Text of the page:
Texas Knitting in Portland

If you’re a knitter in a warm climate, like me, you always look forward to visiting someplace that’s colder. Not only does it mean you’ll get a break from the heat, but more importantly it means there will be lots of new yarn shops to visit. Such was the case for me these past two weeks while visiting Portland, OR, to see my five months pregnant daughter and her husband.

Mt Hood
Mt Hood! Always a great sight just before we land.

Though I only got to visit one yarn shop this time around, it was one I’ve had on my radar for a long time: Happy Knits. Such a great shop! I bought three different types of yarn in lovely colors–but it was hard to stop at only three. I can’t wait to start knitting something from those yarns very soon.

Lovely colors of Cascade Yarns from Happy Knits.
Lovely colors of Cascade Yarns from Happy Knits.

Portland is known for its soggy, cold autumns, but I must have brought my Texas skies with me because it only rained one day and sleeted another. Most days were cloudless but cold, and I kept hearing from everyone there, “It isn’t usually like this here this time of year.” I didn’t expect it to get as cold as it did–but I think the entire country was unprepared for that cold blast of early winter last week.

Latourell Falls
Three ninjas at Latourell Falls in the Columbia River Gorge.

I talked my daughter into starting a cocoon for the future baby, and then I taught my son’s girlfriend how to knit (this has been a secret desire of mine for years). After loading up on #13 needles and thick yarn, and teaching her the knit (right) stitch to practice on, she got to work and promptly knitted up a lovely, chunky garter stitch scarf for herself. She’s hooked now (though I’m afraid I’ve lost a customer for life).

Nicole's first knitted scarf!
Nicole’s first knitted scarf!

We also had to make an emergency trip for circular needles for my daughter, and inadvertently discovered a local store the size of Alaska: Fabric Depot. Though mostly geared towards seamstresses, with a huge space displaying row after row of beautiful fabrics, they had a good-sized section of yarns, needles, and books. Best of all, the cashier told us it’s a family-owned business and has been there for years. I haven’t sewn in a long time, but Fabric Depot made me want to start again.

Seastacks at Rockaway Beach on the Oregon coast.
Seastacks at Rockaway Beach on the Oregon coast.

It was a whirlwind two weeks. With trips to the Columbia River Gorge, Rockaway and Canon beaches on the coast, a visit to the Tillamook Cheese Factory, the Portland Farmer’s Market downtown, and a Capital Cities concert (their song Safe and Sound became my personal anthem last year when I had ovarian cancer), I stayed busy. I did manage to knit three warm, wool scarves during the trip, so look for them soon in the shop.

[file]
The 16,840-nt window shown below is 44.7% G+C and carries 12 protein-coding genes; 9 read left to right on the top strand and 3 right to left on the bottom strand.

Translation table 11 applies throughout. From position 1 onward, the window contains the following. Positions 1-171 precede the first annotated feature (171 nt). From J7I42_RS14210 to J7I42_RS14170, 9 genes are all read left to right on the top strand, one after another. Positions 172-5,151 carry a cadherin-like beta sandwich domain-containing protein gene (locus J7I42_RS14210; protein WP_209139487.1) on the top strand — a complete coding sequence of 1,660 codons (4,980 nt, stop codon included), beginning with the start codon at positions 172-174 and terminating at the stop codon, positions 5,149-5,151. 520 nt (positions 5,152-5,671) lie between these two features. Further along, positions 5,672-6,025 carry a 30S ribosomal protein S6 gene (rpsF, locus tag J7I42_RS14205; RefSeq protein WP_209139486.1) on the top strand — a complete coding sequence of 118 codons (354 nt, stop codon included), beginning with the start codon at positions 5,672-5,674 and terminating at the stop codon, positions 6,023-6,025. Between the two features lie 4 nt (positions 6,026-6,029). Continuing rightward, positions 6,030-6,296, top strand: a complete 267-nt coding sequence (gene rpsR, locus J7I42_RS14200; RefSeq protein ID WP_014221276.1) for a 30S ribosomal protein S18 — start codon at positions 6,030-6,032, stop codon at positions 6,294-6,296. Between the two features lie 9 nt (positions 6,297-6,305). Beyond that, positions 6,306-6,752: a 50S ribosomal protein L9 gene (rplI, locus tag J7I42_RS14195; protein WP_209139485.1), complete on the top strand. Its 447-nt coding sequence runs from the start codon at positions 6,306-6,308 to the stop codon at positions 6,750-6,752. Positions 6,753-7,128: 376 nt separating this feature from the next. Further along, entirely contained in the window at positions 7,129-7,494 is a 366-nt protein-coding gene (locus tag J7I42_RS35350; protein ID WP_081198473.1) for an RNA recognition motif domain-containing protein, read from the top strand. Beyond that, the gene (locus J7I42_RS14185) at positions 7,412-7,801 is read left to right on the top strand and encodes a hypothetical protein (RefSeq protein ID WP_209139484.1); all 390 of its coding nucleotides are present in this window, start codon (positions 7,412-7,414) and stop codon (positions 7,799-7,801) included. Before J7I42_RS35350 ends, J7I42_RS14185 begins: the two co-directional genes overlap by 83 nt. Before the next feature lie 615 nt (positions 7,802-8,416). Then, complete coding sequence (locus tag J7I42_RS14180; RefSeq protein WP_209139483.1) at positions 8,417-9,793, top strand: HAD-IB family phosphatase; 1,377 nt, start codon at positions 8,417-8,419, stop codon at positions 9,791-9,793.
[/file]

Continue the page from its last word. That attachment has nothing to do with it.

Raspberry and Wine Portland Scarves
Raspberry and Wine Portland Scarves

My last few nights in Portland found Dominique, Nicole, and I curled up on the couch, knitting and talking about life and all the things women talk about when they’re alone. It was a lovely reminder of how making things by hand, and passing on the ancient craft of knitting, can bring us even closer together.

safe and sound tshirt
Yes, I am!

***** These photos were all taken with my phone, so please excuse the poor quality!

It’s Been Awhile

I’ve been busy. Very busy. So busy I pretty much stopped writing for six months.

But I never stopped knitting.

Last year was an incredible year. I got married, was in the best shape of my life, had just come back from a vacation in Utah (one of my top three places on earth) with my son and his girlfriend, and had enough finished knitted items to toy seriously with the idea of starting my own little business.

And then at the end of May I went to the ER. And quickly discovered I had cancer. Ovarian cancer.

I won’t go into detail about that year. I wrote extensively about the experience on my other blog, Mind Margins. After surgery and chemo, I was declared cancer-free by December 2013.


It was an incredible experience. I am so lucky to have caught it early and to have survived. Two friends I made during that time, and the majority of women who were diagnosed with ovarian cancer last year (all years, in fact), weren’t so lucky.

Looking back at this past year post-cancer, I suppose I went through a modified version of the stages of grief. During treatment I was nothing but positive. I never, ever thought I wouldn’t survive. Post-chemo, however, was another story. Looking back on what I had gone through, and survived, I initially felt scared. I thought a lot about dying. That turned to anger. Then sadness. Then just plain depression. It didn’t last long, but these past few months I’ve needed a break from all things cancer.

And every time I sat down to write, my fingers wanted to write about having cancer. My brain didn’t.

So I did everything but write–which means I got a lot of knitting done. I started running again. I spent a lot of time just sitting and thinking about what had happened and the things I learned from it. I put things in perspective and reorganized my life.

I grew my hair back.

And I knit. I knit a lot, sometimes for hours and hours. The pieces I’ll be listing soon were all knit during this post-cancer time of my life. It’s a time that’s been filled with family and love, appreciation for life, and learning to remake myself. I hope you enjoy my pieces as much as I enjoyed creating them.

– Angela